Follow up…September 8, 2009
You may be wondering what’s happened since the end of our Arctic trip, so I thought I’d write a short post to keep you updated.
The short story is that many of us are still analysing data and writing up our results. Once scientists get back to “the real world”, like everyone, we have lots of other things to deal with. It is a bit of a shock to the system coming home after a long field trip or a research cruise. Not only do we have to integrate ourselves back into normal society but we have to get back into the routine of working, cooking, cleaning and attending to family needs. We have been a bit spoilt being in the Arctic, because we are taken care of – all our cleaning and cooking is done for us, so we can just spend all the time focussing on enjoying the science.
I would like to update this blog with some of the interesting results that will hopefully come out of this trip. The information should start coming out soon, so as soon as it does, we will get the information out to you. Watch this space…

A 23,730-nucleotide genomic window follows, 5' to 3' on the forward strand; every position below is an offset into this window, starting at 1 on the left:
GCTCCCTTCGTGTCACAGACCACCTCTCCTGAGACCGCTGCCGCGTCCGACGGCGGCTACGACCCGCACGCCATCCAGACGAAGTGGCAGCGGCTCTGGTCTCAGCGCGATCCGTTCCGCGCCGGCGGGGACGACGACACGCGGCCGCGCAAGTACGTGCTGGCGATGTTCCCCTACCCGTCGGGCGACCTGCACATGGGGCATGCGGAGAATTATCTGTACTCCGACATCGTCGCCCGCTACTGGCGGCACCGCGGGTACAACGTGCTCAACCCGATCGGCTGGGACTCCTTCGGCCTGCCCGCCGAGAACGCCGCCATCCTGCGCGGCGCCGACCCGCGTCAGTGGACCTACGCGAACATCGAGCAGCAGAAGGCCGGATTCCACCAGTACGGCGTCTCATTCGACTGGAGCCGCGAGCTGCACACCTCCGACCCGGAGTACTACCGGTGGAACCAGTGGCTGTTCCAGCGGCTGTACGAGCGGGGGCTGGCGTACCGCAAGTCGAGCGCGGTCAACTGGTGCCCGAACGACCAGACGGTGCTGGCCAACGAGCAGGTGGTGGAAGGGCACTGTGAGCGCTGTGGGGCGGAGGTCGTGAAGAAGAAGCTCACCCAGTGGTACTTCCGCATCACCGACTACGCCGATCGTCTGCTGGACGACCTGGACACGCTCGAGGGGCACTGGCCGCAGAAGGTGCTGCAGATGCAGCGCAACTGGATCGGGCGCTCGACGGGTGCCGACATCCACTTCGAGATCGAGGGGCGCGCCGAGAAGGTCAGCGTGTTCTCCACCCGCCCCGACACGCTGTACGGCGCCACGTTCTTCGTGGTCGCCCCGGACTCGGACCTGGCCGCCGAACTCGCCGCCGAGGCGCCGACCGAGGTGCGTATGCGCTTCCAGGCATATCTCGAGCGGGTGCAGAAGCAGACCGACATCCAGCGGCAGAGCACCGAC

We had the first EPOCA annual meeting in Plymouth at the beginning of July and it was a good opportunity to catch up with everyone from the trip. This was quite a mixed meeting, with lots of session dealing with project management and how everyone was getting on with their individual role in EPOCA. But there were a few snippets of science data as well. The concern over the Arctic ocean was one of the most relevant – cruise and model data suggesting that continued emissions of CO2 will result in the Arctic becoming undersaturated with respect to aragonite (the mineral pteropods and other shelled organisms use to form their shells) by the year 2030. Steeve Comeau’s work on pteropods from last summer in the Arctic showed that pteropods seem to be affected by these changes in aragonite conditions, so that doesn’t look good for them. Other work is showing that the double whamy of temperature and ocean acidifcation are going to cause complicated interacting impacts. And although ocean acidifcation is no doubt important, we should not forget the multitude of other stresses that humans are forcing on our fragile environment.